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NOV» l2, 1946
T. M. GLuYAs, JR., ET AL
LOBE SWITCHING ANTENNA
Filed Feb. 24, 1943
@Se
(Ittorneg '
Patented Nov. 12, 1946
UNETED STATES PATE.
@FETEQE
2,411,034
Lona SWITCHING ANTENNA
Thomas M. Gluyas, Jr.,`CollingsWood, and Lester
J. Wolf, Audubon, N. J., assignors to Radio Cor
poration of America, a corporation of Delaware
Application February 24, 1943, Serial No. 476,888
5 Claims. ( Cl. 250-11 )
l
2
This invention relates to directive antennas
and more particularly to an antenna system for
matic diagram of an antenna array and its as
providing alternately overlapping directive lobes.
sociated circuits arranged according to the pres
In some applications it is desirable to radiate or
pick up energy alternately in two relatively nar
ent invention, Fig. la is a side view of a radiating
element mounted in front of a screen, Figs. 2
row overlapping lobes.
This may be accom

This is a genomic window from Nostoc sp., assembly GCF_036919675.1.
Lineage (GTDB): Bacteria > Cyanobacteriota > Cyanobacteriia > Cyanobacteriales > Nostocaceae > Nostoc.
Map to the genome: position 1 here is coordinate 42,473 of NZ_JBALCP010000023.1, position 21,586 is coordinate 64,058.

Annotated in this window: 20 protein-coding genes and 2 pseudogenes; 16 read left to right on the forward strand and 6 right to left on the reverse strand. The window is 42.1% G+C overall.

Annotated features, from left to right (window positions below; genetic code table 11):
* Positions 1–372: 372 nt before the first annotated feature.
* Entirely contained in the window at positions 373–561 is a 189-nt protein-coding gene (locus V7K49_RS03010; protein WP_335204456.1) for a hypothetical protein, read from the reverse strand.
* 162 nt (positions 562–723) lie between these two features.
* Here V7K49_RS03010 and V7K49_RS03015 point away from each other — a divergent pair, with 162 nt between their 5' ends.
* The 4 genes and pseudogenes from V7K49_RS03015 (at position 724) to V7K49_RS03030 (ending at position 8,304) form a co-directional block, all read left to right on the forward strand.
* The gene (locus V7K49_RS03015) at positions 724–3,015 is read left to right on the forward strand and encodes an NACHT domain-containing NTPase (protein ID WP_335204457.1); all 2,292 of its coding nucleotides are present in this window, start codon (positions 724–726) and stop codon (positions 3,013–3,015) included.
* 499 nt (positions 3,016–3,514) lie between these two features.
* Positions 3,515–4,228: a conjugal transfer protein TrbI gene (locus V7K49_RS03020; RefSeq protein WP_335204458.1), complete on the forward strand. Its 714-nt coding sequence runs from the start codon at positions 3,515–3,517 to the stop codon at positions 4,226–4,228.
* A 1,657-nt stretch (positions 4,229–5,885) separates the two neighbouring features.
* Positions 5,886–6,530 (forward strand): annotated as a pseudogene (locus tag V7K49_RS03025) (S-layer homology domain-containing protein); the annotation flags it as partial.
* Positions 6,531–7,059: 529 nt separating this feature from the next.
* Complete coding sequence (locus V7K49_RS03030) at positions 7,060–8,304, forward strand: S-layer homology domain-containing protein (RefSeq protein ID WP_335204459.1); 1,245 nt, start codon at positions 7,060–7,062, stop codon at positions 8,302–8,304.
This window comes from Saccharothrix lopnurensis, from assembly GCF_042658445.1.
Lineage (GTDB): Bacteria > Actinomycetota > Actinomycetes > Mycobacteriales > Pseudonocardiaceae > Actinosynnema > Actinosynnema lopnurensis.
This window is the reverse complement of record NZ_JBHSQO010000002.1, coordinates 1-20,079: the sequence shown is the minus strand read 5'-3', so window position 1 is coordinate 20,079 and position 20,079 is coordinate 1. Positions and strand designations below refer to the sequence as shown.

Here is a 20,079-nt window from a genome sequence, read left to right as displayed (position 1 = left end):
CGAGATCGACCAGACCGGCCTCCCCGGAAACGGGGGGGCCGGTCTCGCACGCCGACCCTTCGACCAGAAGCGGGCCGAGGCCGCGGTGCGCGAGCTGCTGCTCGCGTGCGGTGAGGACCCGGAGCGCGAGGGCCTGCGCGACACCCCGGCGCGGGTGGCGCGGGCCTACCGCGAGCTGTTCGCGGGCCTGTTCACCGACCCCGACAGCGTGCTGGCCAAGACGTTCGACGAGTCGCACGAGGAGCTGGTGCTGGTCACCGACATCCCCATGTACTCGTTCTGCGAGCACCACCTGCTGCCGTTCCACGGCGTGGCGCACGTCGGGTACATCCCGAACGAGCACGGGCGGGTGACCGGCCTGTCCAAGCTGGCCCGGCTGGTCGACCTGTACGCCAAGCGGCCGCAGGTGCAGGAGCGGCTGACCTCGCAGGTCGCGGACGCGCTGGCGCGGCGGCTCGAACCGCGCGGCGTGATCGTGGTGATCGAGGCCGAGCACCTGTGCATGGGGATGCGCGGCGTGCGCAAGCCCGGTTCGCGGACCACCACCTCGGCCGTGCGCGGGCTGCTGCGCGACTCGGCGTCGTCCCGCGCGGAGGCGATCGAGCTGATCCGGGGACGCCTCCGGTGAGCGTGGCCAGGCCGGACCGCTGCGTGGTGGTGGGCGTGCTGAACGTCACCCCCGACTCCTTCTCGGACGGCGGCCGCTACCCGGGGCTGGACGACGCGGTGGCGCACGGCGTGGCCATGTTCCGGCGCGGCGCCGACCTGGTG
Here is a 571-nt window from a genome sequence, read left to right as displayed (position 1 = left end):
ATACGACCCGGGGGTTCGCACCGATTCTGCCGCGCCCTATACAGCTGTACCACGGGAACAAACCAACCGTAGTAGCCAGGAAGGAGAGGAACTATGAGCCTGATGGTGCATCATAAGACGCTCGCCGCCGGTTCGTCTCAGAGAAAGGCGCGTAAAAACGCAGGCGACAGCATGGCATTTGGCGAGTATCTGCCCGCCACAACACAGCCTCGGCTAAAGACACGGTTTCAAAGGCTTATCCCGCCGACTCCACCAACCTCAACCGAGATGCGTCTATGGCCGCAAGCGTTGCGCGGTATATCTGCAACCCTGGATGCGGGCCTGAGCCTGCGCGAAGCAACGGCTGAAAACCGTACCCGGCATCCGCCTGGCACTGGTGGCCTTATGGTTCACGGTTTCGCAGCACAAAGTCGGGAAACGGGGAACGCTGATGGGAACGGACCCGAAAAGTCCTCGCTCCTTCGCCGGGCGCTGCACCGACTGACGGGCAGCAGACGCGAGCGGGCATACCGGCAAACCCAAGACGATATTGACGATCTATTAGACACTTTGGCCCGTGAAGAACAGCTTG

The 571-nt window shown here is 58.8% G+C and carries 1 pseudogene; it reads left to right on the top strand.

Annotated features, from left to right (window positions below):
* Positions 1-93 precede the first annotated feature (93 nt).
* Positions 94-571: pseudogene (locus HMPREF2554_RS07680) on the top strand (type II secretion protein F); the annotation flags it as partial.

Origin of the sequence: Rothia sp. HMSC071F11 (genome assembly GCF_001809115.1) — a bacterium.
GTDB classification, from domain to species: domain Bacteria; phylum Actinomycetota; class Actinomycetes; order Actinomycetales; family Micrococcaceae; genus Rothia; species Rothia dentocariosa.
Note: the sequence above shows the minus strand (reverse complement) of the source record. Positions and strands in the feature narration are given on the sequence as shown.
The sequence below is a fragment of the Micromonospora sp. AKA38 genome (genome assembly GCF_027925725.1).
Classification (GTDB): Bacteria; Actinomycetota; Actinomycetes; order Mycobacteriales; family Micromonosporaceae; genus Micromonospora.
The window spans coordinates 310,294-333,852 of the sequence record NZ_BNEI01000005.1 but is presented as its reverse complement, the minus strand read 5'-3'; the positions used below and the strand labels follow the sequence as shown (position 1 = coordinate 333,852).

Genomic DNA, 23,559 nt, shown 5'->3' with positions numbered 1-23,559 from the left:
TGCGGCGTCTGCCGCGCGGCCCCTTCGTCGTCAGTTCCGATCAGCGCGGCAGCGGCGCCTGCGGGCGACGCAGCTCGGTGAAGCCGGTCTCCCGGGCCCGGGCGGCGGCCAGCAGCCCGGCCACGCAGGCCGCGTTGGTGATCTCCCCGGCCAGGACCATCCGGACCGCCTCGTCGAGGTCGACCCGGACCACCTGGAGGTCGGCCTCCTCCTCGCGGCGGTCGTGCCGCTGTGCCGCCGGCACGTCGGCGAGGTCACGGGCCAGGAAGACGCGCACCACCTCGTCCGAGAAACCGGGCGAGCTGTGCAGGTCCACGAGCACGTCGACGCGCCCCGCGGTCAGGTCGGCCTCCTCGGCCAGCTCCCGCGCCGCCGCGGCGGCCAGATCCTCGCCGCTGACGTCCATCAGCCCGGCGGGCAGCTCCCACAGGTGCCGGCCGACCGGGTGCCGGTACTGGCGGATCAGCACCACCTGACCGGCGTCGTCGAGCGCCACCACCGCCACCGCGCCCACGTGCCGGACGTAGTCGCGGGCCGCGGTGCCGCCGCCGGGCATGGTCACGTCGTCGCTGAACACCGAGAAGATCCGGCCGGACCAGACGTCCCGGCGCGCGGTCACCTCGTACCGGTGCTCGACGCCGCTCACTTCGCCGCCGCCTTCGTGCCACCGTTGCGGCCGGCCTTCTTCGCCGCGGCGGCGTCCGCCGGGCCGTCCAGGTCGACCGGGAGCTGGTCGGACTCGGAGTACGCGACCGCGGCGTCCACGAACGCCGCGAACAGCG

plished by an array of spaced dipoles energized
or coupled together in such phase relationships
that the resultant directive pattern comprises a
beam whose axis may be shifted by suitable vari
ation of the phase relationships between the sev
eral elements. In such applications as require
two discrete lobes, without any intermediate di
rectivity, the changes in phasing may be provided
by a switching mechanism of some sort. The
arrays used for this purpose generally comprise
at least one central group of radiating elements,
- and one or more groups of side elements disposed
symmetrically with respect to said central group